April 12, 2012

SandBoxBlogs: Durango Herald "Are you exposed on Internet?"

(See related story links here)

Yes, but here lies the rub.

Until law enforcement recognizes that they actually already have enough law in place to enforce what others 'do' to your personal information on the web and that politicians and legislators will spin their wheels until the boots that are on the ground, that are watching the consequences of that ill-intent, push the boundaries to get those perpetrators off-line; there will not be any hope for internet regulation laws that work in the real world.

Paige Blankenbuehler:
"Josh, a 26-year-old Durango resident who asked that only his first name be used, said that he will never create an online profile.

“You never know what information that you share might come back to haunt you in 10 years, or even 20 years,” he said. “To me, sharing information online is like sending it up to this floating island of information, I don’t understand it, and I don’t know the extent of who can access that information even if I think that I’m keeping it private.”

Josh also has concerns about potential employers holding information that they find online against him when he is looking for a job.

On March 30, Facebook said in a public statement that reports of businesses asking potential employees for passwords in order to view private posts and pictures as part of the job-application process were ‘alarming.’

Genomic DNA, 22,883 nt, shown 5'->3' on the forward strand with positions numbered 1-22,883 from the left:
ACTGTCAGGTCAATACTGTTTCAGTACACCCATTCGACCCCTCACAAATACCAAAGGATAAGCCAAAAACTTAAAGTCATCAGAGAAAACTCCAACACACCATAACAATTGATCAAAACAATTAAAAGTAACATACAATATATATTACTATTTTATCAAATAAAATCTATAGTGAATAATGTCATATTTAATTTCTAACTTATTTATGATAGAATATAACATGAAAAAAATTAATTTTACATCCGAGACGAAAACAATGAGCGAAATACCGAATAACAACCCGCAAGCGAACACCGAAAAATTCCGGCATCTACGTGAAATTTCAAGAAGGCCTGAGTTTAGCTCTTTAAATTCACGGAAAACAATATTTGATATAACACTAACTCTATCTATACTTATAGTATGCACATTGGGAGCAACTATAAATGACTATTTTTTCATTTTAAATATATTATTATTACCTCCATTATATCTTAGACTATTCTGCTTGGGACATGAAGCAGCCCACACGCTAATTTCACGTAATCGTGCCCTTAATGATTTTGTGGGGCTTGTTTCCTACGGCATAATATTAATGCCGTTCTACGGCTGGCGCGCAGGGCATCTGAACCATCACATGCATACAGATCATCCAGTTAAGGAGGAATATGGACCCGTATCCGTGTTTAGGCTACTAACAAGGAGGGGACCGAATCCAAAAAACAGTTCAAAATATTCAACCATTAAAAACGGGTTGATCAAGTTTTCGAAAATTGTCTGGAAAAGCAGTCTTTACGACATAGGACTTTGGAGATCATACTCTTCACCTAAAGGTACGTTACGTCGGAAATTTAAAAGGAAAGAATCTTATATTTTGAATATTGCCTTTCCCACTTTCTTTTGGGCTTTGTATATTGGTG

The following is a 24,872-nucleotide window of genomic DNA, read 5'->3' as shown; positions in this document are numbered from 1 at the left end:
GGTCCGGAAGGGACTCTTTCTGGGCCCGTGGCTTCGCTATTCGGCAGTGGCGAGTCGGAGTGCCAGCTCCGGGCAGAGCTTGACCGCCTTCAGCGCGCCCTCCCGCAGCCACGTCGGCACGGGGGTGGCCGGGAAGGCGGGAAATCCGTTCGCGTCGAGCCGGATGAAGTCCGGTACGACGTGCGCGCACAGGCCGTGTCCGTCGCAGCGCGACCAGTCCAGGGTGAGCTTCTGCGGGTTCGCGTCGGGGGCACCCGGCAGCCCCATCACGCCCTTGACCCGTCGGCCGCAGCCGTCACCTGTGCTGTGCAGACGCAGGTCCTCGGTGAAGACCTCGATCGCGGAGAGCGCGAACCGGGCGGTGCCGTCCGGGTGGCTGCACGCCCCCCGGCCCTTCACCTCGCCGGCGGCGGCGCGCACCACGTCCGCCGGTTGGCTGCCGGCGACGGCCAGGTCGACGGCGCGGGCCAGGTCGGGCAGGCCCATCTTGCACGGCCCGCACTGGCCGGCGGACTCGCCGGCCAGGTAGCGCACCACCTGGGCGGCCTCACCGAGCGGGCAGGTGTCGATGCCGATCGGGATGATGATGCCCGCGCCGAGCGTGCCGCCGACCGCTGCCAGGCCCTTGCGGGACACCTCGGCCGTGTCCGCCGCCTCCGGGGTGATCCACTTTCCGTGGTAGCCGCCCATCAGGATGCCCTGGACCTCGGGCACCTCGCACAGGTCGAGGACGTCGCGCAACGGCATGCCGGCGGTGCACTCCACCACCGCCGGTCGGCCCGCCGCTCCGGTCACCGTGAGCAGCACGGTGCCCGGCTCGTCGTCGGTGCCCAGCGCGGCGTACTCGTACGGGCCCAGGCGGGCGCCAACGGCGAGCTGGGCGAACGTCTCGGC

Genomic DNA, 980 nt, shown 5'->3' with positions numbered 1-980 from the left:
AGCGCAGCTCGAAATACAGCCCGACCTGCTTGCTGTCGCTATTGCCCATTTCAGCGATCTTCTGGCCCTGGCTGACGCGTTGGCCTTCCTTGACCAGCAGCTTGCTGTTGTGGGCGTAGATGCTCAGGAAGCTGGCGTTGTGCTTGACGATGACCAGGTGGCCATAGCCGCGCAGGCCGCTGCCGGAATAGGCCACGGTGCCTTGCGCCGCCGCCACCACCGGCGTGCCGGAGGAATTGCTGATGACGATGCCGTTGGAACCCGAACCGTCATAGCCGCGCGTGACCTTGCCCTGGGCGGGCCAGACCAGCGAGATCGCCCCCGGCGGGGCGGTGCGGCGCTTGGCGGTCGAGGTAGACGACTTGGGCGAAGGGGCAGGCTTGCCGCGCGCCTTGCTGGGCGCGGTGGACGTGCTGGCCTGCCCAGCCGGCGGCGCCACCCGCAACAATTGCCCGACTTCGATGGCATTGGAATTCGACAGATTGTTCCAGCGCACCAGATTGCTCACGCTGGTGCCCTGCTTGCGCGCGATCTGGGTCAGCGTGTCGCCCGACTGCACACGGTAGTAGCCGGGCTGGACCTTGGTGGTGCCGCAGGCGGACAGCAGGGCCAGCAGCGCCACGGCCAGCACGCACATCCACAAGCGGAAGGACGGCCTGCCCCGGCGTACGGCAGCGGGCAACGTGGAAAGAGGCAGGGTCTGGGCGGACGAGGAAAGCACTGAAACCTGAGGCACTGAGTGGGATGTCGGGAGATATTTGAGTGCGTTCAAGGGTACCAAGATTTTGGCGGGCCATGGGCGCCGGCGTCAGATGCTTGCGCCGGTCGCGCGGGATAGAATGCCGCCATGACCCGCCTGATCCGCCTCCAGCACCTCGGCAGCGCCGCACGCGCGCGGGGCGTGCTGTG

In a survey released by Microsoft Research in 2010, 70 percent of recruiters said they’d rejected applicants based on information they found online.

But before you delete or deactivate your Facebook account, note that the research also identified the opposite: 68 percent of job granters said social-networking profiles contributed to a candidate getting hired.
Josh acknowledged that social media may not always be a negative in the job search, but that didn’t change his mind.

“When I am applying for jobs, that employer should look at my credentials, not my personal life,” he said.
In February, the Obama Administration released a proposed ‘Bill Of Rights’ for online privacy.

The bill’s main purpose is to enable users to easily tell Internet companies with a single click whether they want their online activity tracked.

Josh’s preference is clear.

“I just think that it’s better to be safe than to be sorry,” he said....."  (Read more?  Click title)

"Unapologetically pursuing and tracking patterns within the news others make since 2010."

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